SINGAPORE - A semester into university, Nanyang Technological University (NTU) student Gerald Sim received news that his father had suffered a stroke.
His attention turned from his studies to caring for his father's needs, such as accompanying him to the doctor for regular visits.
Mr Sim said: "No amount of preparation could have prepared me for that. It was hard to handle and there was so much emotional stress."
The computer science student himself has a long-running medical condition that affects his ability to write - a constant reminder that success would not come easy.
After four years of studies, Mr Sim, 26, will receive his degree at this year's NTU Convocation next Monday (Sept 20).
He is one of 9,200 NTU graduates who will emerge from nearly two years of unconventional academic life, into a working world vastly different from when they first entered university.
This is the second in-person convocation ceremony held by NTU amid the Covid-19 pandemic, after a delayed event was conducted for the Class of 2020 in March.
Originally scheduled for July, plans for this ceremony were thrown into limbo when the number of Covid-19 cases rose.
The ceremonies are now going ahead, with the first held on Friday attended by President Halimah Yacob, as Chancellor of NTU.
Mr Sim was one of 36 graduates who received the Lee Kuan Yew Gold Medal on Friday at the ceremony, with his parents in attendance.
This is awarded to students with general proficiency in their programme and Honours (Highest Distinction).
"I learnt that life was not in my control and to work around these tough circumstances and go with it," Mr Sim said. "I think it means a lot to my parents and I to be here together."
This year's convocation ceremonies will be spread over 44 sessions from Friday to Oct 2 - held in-person and streamed online from the Nanyang Auditorium.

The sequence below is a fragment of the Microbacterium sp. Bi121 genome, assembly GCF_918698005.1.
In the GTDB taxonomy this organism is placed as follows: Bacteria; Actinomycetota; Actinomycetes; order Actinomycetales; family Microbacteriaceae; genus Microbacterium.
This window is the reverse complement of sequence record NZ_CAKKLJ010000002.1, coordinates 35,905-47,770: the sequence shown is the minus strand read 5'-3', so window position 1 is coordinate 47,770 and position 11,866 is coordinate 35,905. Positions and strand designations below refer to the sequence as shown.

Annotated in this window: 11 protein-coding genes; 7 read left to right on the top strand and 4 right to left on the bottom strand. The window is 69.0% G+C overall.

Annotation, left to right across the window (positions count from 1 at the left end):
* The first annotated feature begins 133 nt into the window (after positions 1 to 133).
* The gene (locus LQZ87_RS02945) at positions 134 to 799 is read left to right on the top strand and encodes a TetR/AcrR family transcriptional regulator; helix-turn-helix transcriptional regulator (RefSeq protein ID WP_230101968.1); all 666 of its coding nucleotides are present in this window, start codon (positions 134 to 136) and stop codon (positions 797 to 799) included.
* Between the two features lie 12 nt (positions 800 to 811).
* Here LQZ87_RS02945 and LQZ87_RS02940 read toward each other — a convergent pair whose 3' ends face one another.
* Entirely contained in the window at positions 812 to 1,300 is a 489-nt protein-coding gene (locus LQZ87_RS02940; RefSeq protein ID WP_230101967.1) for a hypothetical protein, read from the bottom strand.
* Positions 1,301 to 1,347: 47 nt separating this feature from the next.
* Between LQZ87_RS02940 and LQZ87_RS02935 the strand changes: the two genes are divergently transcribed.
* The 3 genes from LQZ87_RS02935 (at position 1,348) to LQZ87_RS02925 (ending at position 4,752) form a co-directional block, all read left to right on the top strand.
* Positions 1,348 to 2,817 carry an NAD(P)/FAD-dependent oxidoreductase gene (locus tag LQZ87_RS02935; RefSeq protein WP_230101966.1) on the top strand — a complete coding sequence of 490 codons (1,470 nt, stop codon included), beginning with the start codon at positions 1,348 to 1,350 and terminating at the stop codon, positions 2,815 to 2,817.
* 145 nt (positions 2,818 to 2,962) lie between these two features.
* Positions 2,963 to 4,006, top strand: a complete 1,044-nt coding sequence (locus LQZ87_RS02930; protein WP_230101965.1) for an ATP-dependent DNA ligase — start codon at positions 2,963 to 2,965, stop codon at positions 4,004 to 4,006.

This is roughly twice the usual number of ceremonies, to reduce group sizes and lessen the risk of Covid-19 transmission.
Up to 500 attendees can be present at a time, and they have to provide proof of vaccination or a negative swab test result in the past day.
In the hall, they are spaced two seats apart and divided into 10 zones to prevent intermingling.
Friday's event also marked the start of celebrations for the university's 30th anniversary. It was commemorated with the launch of a digital time capsule that will be reopened in 2041, when NTU turns 50.
Minister for Education Chan Chun Sing provided its first artefact, a video letter addressed to students who will witness its reopening in 20 years.
NTU president Subra Suresh told graduates at the ceremony: "The Class of 2041 may marvel at how we thrived at a time when we were most tested in our history."
He cited examples of students supporting peers in quarantine and pulling through the disruptions caused by the virus.
"Your unshakeable resolve and concern for one another during the Covid-19 pandemic have been remarkable to watch," he said.
Electrical and electronic engineering graduate Duan Jia Fei, 26, one of 17 graduates who received the Koh Boon Hwee Scholars Award on Friday, said his cohort had to learn to be adaptive to dynamic changes.
As many classes were brought online, he said many of his lecturers and students put in extra hours to schedule additional meetings and consultations to make up for the lack of personal interaction that he said was important for learning.
Mr Duan, who plans to head to the United States to pursue a PhD under an A*Star scholarship, said: "It was out of our control but we overcame these adversities although it was not easy."